"You're tired of sleeping on a soft bed of mud," said the preacher, "and eating salt meat and biscuits. You have been forced to leave furniture, implements, and even excess food supplies by the wayside. Some of you have left loved ones in graves in the desert. After what some of you have been through, you even wonder why you left your nice homes for this.” He paused and smiled. “I know some people who went through something similar. They traveled in the desert for forty years."
Mrs. Thomas was standing outside the group with her hands on her hips. "And now you’re gon’a tell us about some folks that never was, that did so much better than we is doing," she said “Well, I don't have time to sit aroun’ listen’ to your story tales."
"Well, don't listen then," someone said, “because some of us do want to hear.” and Mrs. Thomas turned her back on them and walked off.
They listened to the preacher say the people in the wilderness were no more satisfied with their little wafer than the over-landers were with their salt meat and biscuits, but God had been teaching them that man does not live by bread alone.
He went on to say, "They would know in their hearts God was disciplining them just as a father disciplines his children that he might do well for them in the end. The Psalmist said, 'I know O Lord, that thy judgments are right, and that thou in faithfulness have afflicted me."
Here Julie looked at Evelyn and whispered angrily, "How dare he say what we have been going through is for our own good,” but Evelyn was hanging on to every word and ignored her.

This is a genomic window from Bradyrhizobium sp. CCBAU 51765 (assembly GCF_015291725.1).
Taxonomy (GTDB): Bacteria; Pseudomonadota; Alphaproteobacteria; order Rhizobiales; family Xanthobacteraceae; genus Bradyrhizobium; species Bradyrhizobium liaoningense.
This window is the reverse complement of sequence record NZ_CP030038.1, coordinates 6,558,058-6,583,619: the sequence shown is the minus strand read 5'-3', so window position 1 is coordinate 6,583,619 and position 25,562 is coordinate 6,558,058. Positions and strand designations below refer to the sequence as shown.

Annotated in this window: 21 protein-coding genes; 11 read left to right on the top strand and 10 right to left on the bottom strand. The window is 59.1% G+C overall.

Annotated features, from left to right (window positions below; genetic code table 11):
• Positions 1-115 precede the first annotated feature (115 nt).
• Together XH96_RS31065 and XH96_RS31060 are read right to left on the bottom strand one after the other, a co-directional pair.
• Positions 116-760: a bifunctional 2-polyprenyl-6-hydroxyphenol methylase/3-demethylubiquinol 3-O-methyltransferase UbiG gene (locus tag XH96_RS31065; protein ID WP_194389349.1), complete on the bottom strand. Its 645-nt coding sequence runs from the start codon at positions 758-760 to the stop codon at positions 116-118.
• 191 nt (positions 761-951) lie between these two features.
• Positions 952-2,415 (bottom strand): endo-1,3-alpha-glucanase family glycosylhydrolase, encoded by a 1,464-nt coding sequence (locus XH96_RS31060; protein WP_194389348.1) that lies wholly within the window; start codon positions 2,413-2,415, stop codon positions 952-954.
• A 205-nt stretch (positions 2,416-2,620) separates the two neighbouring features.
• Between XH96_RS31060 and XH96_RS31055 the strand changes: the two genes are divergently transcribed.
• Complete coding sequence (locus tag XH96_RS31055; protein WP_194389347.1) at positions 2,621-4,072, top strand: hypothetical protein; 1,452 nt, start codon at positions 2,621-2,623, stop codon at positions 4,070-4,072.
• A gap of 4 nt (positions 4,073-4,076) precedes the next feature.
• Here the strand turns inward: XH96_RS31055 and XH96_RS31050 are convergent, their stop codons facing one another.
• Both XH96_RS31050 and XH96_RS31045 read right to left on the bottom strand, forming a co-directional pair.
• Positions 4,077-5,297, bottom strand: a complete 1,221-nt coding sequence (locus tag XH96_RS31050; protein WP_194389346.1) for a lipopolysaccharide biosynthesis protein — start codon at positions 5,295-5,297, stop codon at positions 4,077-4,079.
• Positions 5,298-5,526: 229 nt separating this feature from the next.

"As Paul told the Hebrews, since we have so great a cloud of witness, let us lay aside every encumbrance and the sin which so easily assaults us and run the race set before us as we keep our eyes on Jesus who is, indeed, the author and perfecter of our faith. He, who for the joy set before him, endured the cross, counted the same as nothing, and is set down at the right hand of God."
"Now that is a bit too much," whispered Julie. Evelyn looked at her and scowled. "Listen," she said. Evelyn was drinking it all in. She had never heard this kind of message before.
That night after she had rocked Donna and Eli to sleep and put Larry to bed, she got on her knees and prayed for the first time in her life. She thanked God for revealing himself to her and asked him to forgive her for ignoring him for so long. She also told him she would believe his word and asked him to help her understand more about what Christ's death on the cross meant to her. Then she got her Bible and read Paul's letter to the Romans by the firelight. She had never listened to what she read in the Bible before, but that night she heard the words she was reading as though Paul was speaking directly to her.
He told her the just should live by faith. He said the wrath of God had been her just reward for claiming she was too wise to acknowledge him. She had always known his invisible attributes - his eternal power, and his divine nature - in his creation. Because she neither honored him nor gave him thanks, she was in the same class with murderers. Arrogant and boastful, without understanding - these ugly words described what Evelyn had been. She read on, and there it was again, a person is justified by faith.
But what were these wonderful words? They were words that said God showed his love for her, in that, while she was still a sinner, Christ died for her. More wonderful still was the fact that she was justified by Christ's blood and saved from wrath through him. She, who had been his enemy was reconciled to God through the death of his son, and had the joy of God through Jesus Christ. That morning she had been a condemned sinner, now she sat in the same clothes, no better and no worse, but justified by faith and reconciled to God.
That night Evelyn slept like a baby, resting in the arms of her Savior and God.
The Road West Book 1 of The Baker Family Saga